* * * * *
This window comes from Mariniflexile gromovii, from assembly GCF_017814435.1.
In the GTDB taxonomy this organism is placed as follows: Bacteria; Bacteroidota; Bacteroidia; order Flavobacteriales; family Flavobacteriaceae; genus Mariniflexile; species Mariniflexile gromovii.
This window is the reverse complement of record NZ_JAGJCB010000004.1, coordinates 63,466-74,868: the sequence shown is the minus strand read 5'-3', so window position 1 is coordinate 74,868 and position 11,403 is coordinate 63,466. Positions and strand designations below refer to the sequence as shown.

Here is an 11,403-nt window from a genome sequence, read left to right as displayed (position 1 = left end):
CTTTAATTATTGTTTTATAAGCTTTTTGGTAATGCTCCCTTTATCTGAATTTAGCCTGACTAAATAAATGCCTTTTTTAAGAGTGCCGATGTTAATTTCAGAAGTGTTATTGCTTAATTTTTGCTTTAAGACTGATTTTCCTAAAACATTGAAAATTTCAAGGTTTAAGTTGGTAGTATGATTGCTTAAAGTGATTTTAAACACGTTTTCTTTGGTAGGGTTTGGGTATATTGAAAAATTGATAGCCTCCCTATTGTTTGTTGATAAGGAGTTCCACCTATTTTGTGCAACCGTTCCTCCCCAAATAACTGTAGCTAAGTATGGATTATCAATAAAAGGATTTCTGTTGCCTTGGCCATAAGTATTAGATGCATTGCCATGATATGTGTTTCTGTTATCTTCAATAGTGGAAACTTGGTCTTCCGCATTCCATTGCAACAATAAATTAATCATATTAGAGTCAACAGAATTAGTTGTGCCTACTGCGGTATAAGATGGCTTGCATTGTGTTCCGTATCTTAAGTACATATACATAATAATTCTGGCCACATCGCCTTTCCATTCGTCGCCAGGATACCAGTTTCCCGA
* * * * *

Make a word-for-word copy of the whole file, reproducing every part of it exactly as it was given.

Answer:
This window comes from Mariniflexile gromovii, from assembly GCF_017814435.1.
In the GTDB taxonomy this organism is placed as follows: Bacteria; Bacteroidota; Bacteroidia; order Flavobacteriales; family Flavobacteriaceae; genus Mariniflexile; species Mariniflexile gromovii.
This window is the reverse complement of record NZ_JAGJCB010000004.1, coordinates 63,466-74,868: the sequence shown is the minus strand read 5'-3', so window position 1 is coordinate 74,868 and position 11,403 is coordinate 63,466. Positions and strand designations below refer to the sequence as shown.

Here is an 11,403-nt window from a genome sequence, read left to right as displayed (position 1 = left end):
CTTTAATTATTGTTTTATAAGCTTTTTGGTAATGCTCCCTTTATCTGAATTTAGCCTGACTAAATAAATGCCTTTTTTAAGAGTGCCGATGTTAATTTCAGAAGTGTTATTGCTTAATTTTTGCTTTAAGACTGATTTTCCTAAAACATTGAAAATTTCAAGGTTTAAGTTGGTAGTATGATTGCTTAAAGTGATTTTAAACACGTTTTCTTTGGTAGGGTTTGGGTATATTGAAAAATTGATAGCCTCCCTATTGTTTGTTGATAAGGAGTTCCACCTATTTTGTGCAACCGTTCCTCCCCAAATAACTGTAGCTAAGTATGGATTATCAATAAAAGGATTTCTGTTGCCTTGGCCATAAGTATTAGATGCATTGCCATGATATGTGTTTCTGTTATCTTCAATAGTGGAAACTTGGTCTTCCGCATTCCATTGCAACAATAAATTAATCATATTAGAGTCAACAGAATTAGTTGTGCCTACTGCGGTATAAGATGGCTTGCATTGTGTTCCGTATCTTAAGTACATATACATAATAATTCTGGCCACATCGCCTTTCCATTCGTCGCCAGGATACCAGTTTCCCGA